South Hillsborough Lodge sponsored Samiyah Singleton, a fourth-grade student at Ruskin Elementary School who won the category for girls ages 8-9 in the Florida state Hoop Shoot. She competed at the regional level in Georgia March 16 and finished third.
Sarasota South #2495 On Feb. 3, Sarasota South Elks Lodge #2495 hosted a buffet luncheon for the winners of the Americanism essay contest. This year’s theme was “What Makes you Proud to be an American?” Ray Peetz, Lodge Americanism Chairman, introduced the winners of the 2019 contest, all of whom were from Pine View School in Sarasota, Fla. – first-place winner, Sidney Brann; second-place winner, Oleg Frankowski; and third-place winner, Emily Fung. He shared with them “What it means to be an Elk” from the Elks creed.
Pictured with Samiyah Singleton, regional Hoop Shoot third-place winner, are Rebecca Salgado, principal; Izabella Maxwell, coach and teacher; and Roy Gardner, South Hillsborough Lodge Hoop Shoot chairman.
Venice-Nokomis #1854 Using an Elks National Foundation Promise Grant, Venice-Nokomis Elks Lodge #1854 donated $2,000 in food, after-school snacks and a weekend backpack program to a local community civic center for 75 homeless children. Venice-Nokomis Lodge donated three bicycles and helmets to a local family whose children needed rides to school.
Pictured at Sarasota South Lodge’s awards luncheon for Americanism essay contest winners are Richard Bouchard, Exalted Ruler; Emily Fung, third-place winner; Fran Squires, teacher; Sidney Brann, first-place winner; Ray Peetz, Lodge Americanism Chairman, and Sue Fair, assistant principal.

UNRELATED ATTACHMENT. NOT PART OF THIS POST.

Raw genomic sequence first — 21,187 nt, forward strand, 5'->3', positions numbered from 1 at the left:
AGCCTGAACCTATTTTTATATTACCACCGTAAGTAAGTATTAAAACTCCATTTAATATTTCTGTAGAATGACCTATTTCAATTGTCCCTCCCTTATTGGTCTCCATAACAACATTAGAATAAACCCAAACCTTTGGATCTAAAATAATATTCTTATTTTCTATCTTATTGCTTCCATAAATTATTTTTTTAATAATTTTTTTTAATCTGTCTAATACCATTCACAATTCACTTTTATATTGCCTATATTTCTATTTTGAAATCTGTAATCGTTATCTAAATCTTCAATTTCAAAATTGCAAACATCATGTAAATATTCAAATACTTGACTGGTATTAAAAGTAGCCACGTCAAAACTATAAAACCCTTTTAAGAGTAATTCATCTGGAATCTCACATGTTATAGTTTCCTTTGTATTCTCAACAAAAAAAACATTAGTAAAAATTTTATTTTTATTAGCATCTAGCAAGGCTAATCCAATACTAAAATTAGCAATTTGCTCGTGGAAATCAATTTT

South Hillsborough #2672
On Feb. 28, $400 was presented to both the Sebring Little League baseball and softball teams. PER Ronna Mason presented the check to softball coaches, Sandy Lewis and Lacy Deloach. The players pictured are Keely Lewis and Kinly Johnston. The team’s players range from 7-14 years old. The monies will be applied to offset league expenses. PDD Jim Mason presented the baseball team’s check to Bobby Green on the Elks Field. The Elks are sponsoring a team of boys 11-12 years old in the Ozone League.
On March 9, South Hillsborough Elks Lodge #2672 used their Elks National Foundation Promise Grant to host a prom for students with special needs from Earl L. Lennard High School at the lodge. Pizza, wings, cupcakes and soft drinks were served to over 30 students. A DJ provided dancing music with the principal, teachers, family and Elks joining in the fun.
SOUTHWEST DISTRICT Lakewood Ranch-Sarasota #2855
The Lakewood Ranch-Sarasota Elks Lodge Community Affairs Committee SPRING 2019
Students from Earl L. Lennard High School attend prom at South Hillsborough Elks Lodge March 9.